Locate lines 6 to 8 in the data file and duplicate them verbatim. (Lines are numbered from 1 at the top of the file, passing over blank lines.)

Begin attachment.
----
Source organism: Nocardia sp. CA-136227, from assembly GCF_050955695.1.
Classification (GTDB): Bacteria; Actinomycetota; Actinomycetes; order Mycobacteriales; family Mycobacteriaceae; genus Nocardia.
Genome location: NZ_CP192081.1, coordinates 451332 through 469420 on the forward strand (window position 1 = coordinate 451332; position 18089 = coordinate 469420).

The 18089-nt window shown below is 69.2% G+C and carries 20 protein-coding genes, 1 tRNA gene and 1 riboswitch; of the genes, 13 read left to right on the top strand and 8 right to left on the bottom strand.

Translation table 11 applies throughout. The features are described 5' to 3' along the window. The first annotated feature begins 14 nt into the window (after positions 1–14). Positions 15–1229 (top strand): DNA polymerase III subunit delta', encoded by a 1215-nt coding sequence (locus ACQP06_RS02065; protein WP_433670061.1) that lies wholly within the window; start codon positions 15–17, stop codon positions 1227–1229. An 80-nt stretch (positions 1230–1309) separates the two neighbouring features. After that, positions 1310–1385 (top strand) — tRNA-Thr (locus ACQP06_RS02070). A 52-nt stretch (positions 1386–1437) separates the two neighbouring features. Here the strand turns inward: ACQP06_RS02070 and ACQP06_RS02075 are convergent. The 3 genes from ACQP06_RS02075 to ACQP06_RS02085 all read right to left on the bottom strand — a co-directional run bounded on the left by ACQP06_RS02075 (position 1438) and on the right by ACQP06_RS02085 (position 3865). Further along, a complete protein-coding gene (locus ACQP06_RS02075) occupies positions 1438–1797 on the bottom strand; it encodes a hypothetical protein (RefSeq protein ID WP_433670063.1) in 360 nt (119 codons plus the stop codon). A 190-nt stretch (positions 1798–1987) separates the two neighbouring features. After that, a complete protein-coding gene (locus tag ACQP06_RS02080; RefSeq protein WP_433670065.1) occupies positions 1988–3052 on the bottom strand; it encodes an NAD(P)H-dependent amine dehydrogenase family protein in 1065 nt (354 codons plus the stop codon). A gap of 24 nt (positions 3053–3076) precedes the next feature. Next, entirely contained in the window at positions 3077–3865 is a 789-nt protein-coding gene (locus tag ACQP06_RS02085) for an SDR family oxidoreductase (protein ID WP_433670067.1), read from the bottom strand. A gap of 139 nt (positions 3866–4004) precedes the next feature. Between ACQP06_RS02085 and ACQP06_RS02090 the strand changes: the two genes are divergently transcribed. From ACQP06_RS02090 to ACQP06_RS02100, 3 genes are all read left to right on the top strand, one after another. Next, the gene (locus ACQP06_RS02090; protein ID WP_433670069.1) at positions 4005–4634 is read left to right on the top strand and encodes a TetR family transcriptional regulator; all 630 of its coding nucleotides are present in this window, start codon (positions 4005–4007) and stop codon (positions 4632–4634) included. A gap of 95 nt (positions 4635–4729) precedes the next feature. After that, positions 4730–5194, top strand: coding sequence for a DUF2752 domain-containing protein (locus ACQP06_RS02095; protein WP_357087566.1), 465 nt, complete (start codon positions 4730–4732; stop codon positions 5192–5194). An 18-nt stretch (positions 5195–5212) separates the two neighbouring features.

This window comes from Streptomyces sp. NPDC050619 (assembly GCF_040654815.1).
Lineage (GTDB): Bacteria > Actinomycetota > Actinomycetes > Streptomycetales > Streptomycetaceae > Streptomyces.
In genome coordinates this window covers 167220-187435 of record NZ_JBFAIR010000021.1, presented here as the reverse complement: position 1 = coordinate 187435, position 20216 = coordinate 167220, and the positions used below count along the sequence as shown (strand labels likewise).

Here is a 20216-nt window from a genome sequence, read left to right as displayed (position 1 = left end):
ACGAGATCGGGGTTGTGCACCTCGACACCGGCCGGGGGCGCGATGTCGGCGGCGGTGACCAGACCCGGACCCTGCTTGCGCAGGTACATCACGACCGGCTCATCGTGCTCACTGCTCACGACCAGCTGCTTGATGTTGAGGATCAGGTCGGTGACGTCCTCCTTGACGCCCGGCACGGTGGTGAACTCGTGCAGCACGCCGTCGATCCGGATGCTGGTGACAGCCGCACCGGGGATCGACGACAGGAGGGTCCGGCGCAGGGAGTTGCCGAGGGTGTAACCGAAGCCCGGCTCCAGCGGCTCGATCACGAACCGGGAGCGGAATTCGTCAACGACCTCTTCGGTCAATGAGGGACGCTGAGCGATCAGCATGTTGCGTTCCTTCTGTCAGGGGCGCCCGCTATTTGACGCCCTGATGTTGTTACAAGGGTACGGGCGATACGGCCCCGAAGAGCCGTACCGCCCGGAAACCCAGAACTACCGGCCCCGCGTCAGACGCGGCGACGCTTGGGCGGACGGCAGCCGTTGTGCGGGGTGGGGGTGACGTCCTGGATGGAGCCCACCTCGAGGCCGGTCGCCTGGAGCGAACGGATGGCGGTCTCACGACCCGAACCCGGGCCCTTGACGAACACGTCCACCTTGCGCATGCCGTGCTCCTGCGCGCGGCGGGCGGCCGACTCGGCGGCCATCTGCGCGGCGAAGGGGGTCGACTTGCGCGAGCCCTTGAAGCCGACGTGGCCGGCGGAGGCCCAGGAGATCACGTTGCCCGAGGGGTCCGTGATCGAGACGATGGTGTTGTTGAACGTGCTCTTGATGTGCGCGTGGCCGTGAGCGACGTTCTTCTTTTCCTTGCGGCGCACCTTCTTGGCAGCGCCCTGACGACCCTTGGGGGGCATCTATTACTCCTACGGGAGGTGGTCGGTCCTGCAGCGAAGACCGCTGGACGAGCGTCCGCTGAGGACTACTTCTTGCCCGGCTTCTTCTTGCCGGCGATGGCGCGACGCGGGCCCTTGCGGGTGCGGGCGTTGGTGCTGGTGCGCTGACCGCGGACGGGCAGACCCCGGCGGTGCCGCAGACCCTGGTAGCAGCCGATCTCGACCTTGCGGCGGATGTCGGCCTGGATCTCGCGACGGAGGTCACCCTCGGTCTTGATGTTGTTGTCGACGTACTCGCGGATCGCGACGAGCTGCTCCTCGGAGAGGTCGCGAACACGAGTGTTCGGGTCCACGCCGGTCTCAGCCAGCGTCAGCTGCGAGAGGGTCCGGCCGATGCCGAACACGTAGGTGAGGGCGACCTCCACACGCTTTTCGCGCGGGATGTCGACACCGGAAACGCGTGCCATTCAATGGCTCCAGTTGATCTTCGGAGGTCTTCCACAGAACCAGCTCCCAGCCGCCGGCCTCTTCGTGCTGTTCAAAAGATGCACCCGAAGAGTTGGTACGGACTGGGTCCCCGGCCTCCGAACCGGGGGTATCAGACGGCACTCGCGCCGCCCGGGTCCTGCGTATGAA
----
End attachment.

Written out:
This window comes from Streptomyces sp. NPDC050619 (assembly GCF_040654815.1).
Lineage (GTDB): Bacteria > Actinomycetota > Actinomycetes > Streptomycetales > Streptomycetaceae > Streptomyces.
In genome coordinates this window covers 167220-187435 of record NZ_JBFAIR010000021.1, presented here as the reverse complement: position 1 = coordinate 187435, position 20216 = coordinate 167220, and the positions used below count along the sequence as shown (strand labels likewise).